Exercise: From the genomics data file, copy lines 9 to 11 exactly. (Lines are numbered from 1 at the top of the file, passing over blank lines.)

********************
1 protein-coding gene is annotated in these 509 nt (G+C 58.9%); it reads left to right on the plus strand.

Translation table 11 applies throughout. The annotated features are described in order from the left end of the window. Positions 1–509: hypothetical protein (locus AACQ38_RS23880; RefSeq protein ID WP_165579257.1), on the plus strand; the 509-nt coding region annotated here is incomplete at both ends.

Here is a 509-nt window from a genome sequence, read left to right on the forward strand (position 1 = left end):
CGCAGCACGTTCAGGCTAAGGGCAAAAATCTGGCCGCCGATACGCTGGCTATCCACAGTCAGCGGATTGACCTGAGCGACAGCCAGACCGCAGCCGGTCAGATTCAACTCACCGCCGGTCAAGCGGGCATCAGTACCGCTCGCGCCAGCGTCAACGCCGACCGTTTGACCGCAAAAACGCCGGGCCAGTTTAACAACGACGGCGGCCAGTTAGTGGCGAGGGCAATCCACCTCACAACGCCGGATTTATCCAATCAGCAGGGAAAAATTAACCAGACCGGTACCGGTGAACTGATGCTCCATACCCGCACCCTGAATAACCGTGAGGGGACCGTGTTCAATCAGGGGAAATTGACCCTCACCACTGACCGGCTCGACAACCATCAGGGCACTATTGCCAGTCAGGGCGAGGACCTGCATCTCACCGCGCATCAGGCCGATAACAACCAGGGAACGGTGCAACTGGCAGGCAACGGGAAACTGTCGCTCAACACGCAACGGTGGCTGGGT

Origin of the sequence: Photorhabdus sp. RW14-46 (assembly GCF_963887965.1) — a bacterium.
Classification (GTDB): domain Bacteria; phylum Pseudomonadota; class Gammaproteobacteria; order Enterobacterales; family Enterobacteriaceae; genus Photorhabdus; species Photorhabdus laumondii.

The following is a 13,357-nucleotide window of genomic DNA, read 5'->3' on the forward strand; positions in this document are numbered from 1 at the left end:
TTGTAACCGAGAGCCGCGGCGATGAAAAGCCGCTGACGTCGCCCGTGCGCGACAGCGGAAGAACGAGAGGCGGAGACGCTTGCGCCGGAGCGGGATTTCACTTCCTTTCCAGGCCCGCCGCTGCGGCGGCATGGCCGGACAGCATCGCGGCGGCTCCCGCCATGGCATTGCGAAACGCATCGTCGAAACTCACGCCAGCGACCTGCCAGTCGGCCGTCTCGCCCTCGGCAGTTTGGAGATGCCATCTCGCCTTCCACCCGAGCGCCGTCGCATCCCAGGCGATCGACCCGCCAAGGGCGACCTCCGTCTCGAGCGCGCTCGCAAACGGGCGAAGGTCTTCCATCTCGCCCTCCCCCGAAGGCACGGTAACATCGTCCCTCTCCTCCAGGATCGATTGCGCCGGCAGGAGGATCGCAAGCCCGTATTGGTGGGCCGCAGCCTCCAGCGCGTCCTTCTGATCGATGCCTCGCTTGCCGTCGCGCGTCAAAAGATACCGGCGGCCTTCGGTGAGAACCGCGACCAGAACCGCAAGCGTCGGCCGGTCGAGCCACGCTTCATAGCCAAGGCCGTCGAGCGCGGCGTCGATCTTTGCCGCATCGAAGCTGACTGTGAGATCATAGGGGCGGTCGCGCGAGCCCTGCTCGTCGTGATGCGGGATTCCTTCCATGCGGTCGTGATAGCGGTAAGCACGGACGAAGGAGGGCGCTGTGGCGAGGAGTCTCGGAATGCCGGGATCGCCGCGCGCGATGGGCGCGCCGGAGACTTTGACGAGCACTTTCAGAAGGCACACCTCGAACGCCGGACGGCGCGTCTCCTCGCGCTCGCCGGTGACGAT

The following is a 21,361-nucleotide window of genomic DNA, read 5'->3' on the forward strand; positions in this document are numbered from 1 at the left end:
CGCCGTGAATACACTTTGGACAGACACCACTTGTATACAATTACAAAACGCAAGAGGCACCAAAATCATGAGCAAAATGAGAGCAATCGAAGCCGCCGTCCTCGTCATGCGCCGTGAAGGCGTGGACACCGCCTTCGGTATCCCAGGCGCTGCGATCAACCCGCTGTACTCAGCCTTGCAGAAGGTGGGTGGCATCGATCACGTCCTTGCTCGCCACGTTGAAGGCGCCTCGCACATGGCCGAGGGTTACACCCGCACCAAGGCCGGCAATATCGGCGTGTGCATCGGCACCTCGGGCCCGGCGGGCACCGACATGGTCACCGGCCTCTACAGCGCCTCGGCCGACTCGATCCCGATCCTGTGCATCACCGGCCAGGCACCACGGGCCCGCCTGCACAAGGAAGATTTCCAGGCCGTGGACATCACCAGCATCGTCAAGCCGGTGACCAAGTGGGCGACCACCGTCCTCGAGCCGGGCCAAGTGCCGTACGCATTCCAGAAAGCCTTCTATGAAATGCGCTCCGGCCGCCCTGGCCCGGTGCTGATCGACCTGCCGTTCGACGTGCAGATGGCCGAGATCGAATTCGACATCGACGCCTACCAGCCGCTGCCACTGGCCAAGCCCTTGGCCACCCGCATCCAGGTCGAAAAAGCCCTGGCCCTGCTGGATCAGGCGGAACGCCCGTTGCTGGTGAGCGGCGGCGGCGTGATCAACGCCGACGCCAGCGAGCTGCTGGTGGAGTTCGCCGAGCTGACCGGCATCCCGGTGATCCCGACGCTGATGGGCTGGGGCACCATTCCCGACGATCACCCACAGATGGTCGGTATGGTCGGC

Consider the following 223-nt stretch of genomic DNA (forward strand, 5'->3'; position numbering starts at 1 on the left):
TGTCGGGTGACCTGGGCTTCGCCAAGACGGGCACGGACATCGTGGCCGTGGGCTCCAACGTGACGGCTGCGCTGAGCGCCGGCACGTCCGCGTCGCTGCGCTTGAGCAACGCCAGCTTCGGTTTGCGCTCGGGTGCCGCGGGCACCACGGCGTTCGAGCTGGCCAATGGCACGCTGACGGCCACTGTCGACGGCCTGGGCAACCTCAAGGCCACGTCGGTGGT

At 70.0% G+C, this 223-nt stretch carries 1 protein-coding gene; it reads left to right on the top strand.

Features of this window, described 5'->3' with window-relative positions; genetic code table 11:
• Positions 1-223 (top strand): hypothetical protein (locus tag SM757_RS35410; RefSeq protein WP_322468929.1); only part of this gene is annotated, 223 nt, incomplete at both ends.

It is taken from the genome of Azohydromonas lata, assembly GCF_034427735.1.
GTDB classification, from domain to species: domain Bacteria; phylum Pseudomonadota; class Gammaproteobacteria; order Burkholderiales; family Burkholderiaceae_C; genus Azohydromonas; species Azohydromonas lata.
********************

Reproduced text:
The following is a 21,361-nucleotide window of genomic DNA, read 5'->3' on the forward strand; positions in this document are numbered from 1 at the left end:
CGCCGTGAATACACTTTGGACAGACACCACTTGTATACAATTACAAAACGCAAGAGGCACCAAAATCATGAGCAAAATGAGAGCAATCGAAGCCGCCGTCCTCGTCATGCGCCGTGAAGGCGTGGACACCGCCTTCGGTATCCCAGGCGCTGCGATCAACCCGCTGTACTCAGCCTTGCAGAAGGTGGGTGGCATCGATCACGTCCTTGCTCGCCACGTTGAAGGCGCCTCGCACATGGCCGAGGGTTACACCCGCACCAAGGCCGGCAATATCGGCGTGTGCATCGGCACCTCGGGCCCGGCGGGCACCGACATGGTCACCGGCCTCTACAGCGCCTCGGCCGACTCGATCCCGATCCTGTGCATCACCGGCCAGGCACCACGGGCCCGCCTGCACAAGGAAGATTTCCAGGCCGTGGACATCACCAGCATCGTCAAGCCGGTGACCAAGTGGGCGACCACCGTCCTCGAGCCGGGCCAAGTGCCGTACGCATTCCAGAAAGCCTTCTATGAAATGCGCTCCGGCCGCCCTGGCCCGGTGCTGATCGACCTGCCGTTCGACGTGCAGATGGCCGAGATCGAATTCGACATCGACGCCTACCAGCCGCTGCCACTGGCCAAGCCCTTGGCCACCCGCATCCAGGTCGAAAAAGCCCTGGCCCTGCTGGATCAGGCGGAACGCCCGTTGCTGGTGAGCGGCGGCGGCGTGATCAACGCCGACGCCAGCGAGCTGCTGGTGGAGTTCGCCGAGCTGACCGGCATCCCGGTGATCCCGACGCTGATGGGCTGGGGCACCATTCCCGACGATCACCCACAGATGGTCGGTATGGTCGGC

Consider the following 223-nt stretch of genomic DNA (forward strand, 5'->3'; position numbering starts at 1 on the left):